Santa Maria made all hotel reservations and flight reservations with the exception of the roundtrip to and from Myanmar that I booked online. All flights were on Yangon Air and were fine. I did research to try and avoid patronizing properties currently directly connected to the corrupt regime & its cronies. Severl hotels Santa Maria suggested we did not stay at due to the regime connections, but I realize it’s hard to know who owns a stake in what and where the money really goes.

We took pristine US$, but we did find ATMs available and had no trouble using them. We had one ATM that was out of order’ and someone directed us right around the corner to a working ATM. Our bank reimburses any fees so we didn’t need to worry about ATM fees. The fees were about $5. Hotels had signs that they accepted credit cards with varying fees attached ranging from 3% - 5%.

Myanmar grew on me – it was not love at first sight by any stretch perhaps because we started in Mandalay, a very hard place to love let alone like. I found the people open, curious & friendly. Food was generally good with some very good dishes thrown in. Some of the sites are jaw dropping. I’m very glad I went, learned a lot and understand a bit more about a country with a very tragic, turbulent history.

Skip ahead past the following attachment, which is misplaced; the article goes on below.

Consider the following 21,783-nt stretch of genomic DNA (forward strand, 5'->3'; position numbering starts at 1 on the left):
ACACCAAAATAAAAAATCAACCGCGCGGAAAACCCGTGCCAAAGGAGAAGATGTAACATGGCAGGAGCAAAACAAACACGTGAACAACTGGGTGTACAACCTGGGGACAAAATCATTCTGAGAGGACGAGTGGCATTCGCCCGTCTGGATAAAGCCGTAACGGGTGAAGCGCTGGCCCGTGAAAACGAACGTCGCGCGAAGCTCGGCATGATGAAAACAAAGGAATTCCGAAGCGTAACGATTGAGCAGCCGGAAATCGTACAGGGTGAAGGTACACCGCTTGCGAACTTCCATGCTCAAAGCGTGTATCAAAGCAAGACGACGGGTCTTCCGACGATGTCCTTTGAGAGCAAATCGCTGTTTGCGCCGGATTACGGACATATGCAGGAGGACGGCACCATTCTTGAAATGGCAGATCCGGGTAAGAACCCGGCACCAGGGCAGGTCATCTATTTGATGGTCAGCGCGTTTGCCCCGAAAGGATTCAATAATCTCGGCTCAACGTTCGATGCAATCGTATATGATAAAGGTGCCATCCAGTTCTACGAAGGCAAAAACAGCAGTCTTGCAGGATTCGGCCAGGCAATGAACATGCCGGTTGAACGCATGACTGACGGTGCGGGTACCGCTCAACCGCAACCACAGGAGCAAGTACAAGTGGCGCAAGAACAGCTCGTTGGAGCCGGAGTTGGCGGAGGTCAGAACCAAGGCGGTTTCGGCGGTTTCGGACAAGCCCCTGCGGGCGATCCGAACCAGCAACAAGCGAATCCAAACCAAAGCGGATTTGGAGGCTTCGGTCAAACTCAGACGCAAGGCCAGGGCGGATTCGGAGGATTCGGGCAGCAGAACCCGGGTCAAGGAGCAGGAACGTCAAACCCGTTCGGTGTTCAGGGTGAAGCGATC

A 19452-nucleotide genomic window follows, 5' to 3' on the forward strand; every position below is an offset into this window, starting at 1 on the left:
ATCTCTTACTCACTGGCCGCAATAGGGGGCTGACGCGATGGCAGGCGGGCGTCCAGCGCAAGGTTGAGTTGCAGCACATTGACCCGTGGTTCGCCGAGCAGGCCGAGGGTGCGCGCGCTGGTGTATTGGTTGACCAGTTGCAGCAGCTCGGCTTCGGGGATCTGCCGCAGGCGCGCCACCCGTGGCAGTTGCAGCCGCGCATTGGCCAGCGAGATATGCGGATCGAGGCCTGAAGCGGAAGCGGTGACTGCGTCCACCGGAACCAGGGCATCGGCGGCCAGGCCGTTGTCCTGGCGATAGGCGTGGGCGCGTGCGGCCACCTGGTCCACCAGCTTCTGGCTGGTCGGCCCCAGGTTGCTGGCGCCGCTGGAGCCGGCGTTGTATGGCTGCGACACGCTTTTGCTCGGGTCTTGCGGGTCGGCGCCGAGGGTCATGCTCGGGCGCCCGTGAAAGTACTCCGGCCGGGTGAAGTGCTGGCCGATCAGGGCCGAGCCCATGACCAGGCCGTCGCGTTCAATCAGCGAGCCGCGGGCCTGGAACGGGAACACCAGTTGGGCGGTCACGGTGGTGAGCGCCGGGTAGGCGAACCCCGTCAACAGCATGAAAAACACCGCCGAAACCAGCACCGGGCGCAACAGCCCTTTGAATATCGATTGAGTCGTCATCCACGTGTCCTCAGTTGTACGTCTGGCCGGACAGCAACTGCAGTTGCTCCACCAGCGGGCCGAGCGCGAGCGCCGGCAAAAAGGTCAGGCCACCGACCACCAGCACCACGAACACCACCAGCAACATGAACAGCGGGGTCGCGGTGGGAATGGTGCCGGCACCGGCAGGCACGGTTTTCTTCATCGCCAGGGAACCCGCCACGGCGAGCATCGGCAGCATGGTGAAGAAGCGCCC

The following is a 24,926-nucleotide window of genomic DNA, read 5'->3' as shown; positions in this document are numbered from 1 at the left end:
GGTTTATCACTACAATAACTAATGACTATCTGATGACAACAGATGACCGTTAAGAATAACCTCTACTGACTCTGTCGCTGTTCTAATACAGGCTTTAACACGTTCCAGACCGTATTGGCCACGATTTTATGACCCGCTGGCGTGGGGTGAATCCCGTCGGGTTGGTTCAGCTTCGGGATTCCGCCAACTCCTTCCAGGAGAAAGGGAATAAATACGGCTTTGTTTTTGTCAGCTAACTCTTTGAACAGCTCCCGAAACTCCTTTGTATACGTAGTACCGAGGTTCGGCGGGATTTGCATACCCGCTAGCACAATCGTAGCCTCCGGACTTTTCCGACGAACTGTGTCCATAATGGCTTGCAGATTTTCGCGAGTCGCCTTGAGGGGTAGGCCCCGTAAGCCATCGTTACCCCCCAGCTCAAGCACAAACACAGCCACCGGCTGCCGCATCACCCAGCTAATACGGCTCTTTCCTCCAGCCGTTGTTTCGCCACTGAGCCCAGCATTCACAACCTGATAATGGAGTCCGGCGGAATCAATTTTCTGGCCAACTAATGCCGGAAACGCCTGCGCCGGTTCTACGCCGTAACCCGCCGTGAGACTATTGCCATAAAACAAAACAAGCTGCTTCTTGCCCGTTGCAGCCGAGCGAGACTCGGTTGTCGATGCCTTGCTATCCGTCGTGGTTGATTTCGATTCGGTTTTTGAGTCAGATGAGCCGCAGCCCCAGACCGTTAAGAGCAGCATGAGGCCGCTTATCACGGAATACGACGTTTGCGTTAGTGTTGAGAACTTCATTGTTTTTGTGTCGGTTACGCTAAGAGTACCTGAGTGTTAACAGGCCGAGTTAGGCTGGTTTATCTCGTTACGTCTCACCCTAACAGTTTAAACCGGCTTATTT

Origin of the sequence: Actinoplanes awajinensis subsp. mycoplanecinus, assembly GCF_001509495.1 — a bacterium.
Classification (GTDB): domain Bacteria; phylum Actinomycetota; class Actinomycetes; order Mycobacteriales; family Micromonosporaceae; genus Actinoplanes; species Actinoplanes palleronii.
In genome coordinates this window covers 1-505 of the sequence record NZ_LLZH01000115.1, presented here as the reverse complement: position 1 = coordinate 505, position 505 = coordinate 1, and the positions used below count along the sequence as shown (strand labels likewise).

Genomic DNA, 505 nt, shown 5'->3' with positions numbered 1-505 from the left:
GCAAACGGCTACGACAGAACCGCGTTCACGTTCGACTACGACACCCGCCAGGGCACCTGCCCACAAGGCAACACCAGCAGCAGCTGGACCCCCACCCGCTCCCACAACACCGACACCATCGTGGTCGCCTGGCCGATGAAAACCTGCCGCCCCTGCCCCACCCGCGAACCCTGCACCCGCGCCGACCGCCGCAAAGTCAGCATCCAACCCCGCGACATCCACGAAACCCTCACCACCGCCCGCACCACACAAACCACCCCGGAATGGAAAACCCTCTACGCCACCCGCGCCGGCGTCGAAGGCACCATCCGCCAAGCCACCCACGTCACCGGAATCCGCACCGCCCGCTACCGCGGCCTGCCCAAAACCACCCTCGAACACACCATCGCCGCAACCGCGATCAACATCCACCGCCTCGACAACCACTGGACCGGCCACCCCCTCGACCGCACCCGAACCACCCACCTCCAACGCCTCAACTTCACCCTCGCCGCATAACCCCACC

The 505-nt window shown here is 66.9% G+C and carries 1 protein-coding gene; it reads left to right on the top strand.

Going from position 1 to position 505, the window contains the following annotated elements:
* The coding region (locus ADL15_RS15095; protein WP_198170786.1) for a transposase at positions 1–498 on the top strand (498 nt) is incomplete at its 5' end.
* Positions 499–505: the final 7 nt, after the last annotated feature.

The issue of going now or waiting is vexing to me. Myanmar is not ready or equipped for the number of tourists it is experiencing. I have read articles on this and talked with locals about it. In a few years it will have a better tourist infrastructure that might make it easier or more pleasurable to visit. Myanmar is past what it was say even 2-3 years ago, but it is definitely not what it will be in 3- 5 years. Myanmar is in transition from the old to whatever it will become. I know there are way more tourists now than a couple years ago, but with a very few exceptions I never felt the presence of too many tourists like one may experience at Angkor Wat or other places I have visited.